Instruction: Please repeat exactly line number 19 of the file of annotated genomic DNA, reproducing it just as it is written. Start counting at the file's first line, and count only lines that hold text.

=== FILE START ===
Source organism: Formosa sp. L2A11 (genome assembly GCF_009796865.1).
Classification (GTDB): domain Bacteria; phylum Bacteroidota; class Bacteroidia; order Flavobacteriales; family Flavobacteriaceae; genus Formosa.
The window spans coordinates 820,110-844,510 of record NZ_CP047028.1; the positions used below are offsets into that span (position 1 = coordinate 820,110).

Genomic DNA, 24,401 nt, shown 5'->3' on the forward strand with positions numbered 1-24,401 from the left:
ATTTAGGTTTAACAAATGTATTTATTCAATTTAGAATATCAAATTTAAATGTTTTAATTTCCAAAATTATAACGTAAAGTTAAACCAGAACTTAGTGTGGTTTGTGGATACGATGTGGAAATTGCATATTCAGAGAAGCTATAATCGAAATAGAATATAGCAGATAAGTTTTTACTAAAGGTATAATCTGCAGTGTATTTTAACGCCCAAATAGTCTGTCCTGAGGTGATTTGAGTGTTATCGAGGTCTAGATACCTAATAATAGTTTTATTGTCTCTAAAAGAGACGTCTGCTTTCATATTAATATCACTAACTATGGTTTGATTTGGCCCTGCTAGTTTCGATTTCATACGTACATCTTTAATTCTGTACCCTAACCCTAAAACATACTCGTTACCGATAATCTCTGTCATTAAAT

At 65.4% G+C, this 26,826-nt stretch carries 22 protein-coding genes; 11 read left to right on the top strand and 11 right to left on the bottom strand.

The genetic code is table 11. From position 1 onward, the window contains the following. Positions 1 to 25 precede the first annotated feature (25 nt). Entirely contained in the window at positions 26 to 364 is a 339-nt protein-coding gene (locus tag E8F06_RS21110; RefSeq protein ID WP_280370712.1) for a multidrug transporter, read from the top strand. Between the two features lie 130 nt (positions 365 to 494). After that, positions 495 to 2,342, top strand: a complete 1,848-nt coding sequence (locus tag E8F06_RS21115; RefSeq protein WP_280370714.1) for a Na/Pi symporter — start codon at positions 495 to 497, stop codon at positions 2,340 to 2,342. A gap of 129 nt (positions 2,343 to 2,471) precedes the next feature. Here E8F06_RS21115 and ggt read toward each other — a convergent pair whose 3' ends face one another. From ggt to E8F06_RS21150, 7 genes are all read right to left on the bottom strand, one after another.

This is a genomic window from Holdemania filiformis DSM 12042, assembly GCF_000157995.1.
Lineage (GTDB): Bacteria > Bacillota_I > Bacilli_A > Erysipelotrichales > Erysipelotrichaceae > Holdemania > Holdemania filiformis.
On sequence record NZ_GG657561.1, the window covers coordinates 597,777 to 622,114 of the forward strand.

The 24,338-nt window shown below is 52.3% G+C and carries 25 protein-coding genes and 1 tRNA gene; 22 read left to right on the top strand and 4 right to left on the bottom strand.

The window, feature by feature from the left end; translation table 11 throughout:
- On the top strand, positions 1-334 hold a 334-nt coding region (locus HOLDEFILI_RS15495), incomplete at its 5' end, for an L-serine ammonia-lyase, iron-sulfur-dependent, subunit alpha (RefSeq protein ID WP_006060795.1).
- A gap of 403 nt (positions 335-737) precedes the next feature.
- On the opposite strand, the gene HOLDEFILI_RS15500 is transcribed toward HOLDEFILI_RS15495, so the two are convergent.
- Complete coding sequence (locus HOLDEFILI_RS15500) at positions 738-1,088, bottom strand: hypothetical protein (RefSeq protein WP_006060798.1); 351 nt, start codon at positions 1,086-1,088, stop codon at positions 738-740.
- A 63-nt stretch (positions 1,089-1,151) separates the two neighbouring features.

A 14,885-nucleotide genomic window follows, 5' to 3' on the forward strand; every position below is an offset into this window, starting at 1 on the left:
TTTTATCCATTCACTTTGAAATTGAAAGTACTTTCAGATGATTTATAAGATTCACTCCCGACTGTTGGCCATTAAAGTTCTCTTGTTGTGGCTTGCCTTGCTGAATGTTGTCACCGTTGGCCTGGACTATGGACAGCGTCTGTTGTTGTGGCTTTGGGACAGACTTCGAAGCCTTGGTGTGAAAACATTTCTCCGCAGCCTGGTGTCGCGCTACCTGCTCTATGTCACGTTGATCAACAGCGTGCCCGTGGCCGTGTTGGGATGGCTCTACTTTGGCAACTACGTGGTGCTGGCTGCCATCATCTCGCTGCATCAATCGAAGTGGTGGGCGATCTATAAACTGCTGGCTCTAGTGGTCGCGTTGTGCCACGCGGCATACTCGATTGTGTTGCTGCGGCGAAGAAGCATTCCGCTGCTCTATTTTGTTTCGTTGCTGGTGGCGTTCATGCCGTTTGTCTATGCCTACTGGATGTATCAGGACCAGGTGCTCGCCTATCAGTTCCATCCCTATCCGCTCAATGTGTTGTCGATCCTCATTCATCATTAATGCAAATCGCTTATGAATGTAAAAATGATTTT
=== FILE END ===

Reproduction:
TTTTATCCATTCACTTTGAAATTGAAAGTACTTTCAGATGATTTATAAGATTCACTCCCGACTGTTGGCCATTAAAGTTCTCTTGTTGTGGCTTGCCTTGCTGAATGTTGTCACCGTTGGCCTGGACTATGGACAGCGTCTGTTGTTGTGGCTTTGGGACAGACTTCGAAGCCTTGGTGTGAAAACATTTCTCCGCAGCCTGGTGTCGCGCTACCTGCTCTATGTCACGTTGATCAACAGCGTGCCCGTGGCCGTGTTGGGATGGCTCTACTTTGGCAACTACGTGGTGCTGGCTGCCATCATCTCGCTGCATCAATCGAAGTGGTGGGCGATCTATAAACTGCTGGCTCTAGTGGTCGCGTTGTGCCACGCGGCATACTCGATTGTGTTGCTGCGGCGAAGAAGCATTCCGCTGCTCTATTTTGTTTCGTTGCTGGTGGCGTTCATGCCGTTTGTCTATGCCTACTGGATGTATCAGGACCAGGTGCTCGCCTATCAGTTCCATCCCTATCCGCTCAATGTGTTGTCGATCCTCATTCATCATTAATGCAAATCGCTTATGAATGTAAAAATGATTTT